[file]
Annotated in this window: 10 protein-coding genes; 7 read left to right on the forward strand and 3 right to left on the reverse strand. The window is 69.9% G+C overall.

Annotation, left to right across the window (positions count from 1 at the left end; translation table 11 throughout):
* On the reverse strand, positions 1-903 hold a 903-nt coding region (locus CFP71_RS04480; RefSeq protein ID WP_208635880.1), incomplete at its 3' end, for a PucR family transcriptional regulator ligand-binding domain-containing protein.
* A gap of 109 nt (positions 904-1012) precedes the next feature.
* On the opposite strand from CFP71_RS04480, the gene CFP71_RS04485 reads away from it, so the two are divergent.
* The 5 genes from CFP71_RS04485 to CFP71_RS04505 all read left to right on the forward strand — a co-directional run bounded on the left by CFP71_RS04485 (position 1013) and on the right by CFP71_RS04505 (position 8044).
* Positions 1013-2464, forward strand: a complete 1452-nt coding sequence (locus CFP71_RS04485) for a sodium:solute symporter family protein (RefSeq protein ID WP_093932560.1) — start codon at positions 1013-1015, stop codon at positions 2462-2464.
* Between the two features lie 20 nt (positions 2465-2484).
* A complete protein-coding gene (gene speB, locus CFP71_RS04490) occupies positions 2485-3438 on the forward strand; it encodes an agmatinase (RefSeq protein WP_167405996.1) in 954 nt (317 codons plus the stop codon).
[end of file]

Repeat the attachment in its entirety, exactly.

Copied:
Annotated in this window: 10 protein-coding genes; 7 read left to right on the forward strand and 3 right to left on the reverse strand. The window is 69.9% G+C overall.

Annotation, left to right across the window (positions count from 1 at the left end; translation table 11 throughout):
* On the reverse strand, positions 1-903 hold a 903-nt coding region (locus CFP71_RS04480; RefSeq protein ID WP_208635880.1), incomplete at its 3' end, for a PucR family transcriptional regulator ligand-binding domain-containing protein.
* A gap of 109 nt (positions 904-1012) precedes the next feature.
* On the opposite strand from CFP71_RS04480, the gene CFP71_RS04485 reads away from it, so the two are divergent.
* The 5 genes from CFP71_RS04485 to CFP71_RS04505 all read left to right on the forward strand — a co-directional run bounded on the left by CFP71_RS04485 (position 1013) and on the right by CFP71_RS04505 (position 8044).
* Positions 1013-2464, forward strand: a complete 1452-nt coding sequence (locus CFP71_RS04485) for a sodium:solute symporter family protein (RefSeq protein ID WP_093932560.1) — start codon at positions 1013-1015, stop codon at positions 2462-2464.
* Between the two features lie 20 nt (positions 2465-2484).
* A complete protein-coding gene (gene speB, locus CFP71_RS04490) occupies positions 2485-3438 on the forward strand; it encodes an agmatinase (RefSeq protein WP_167405996.1) in 954 nt (317 codons plus the stop codon).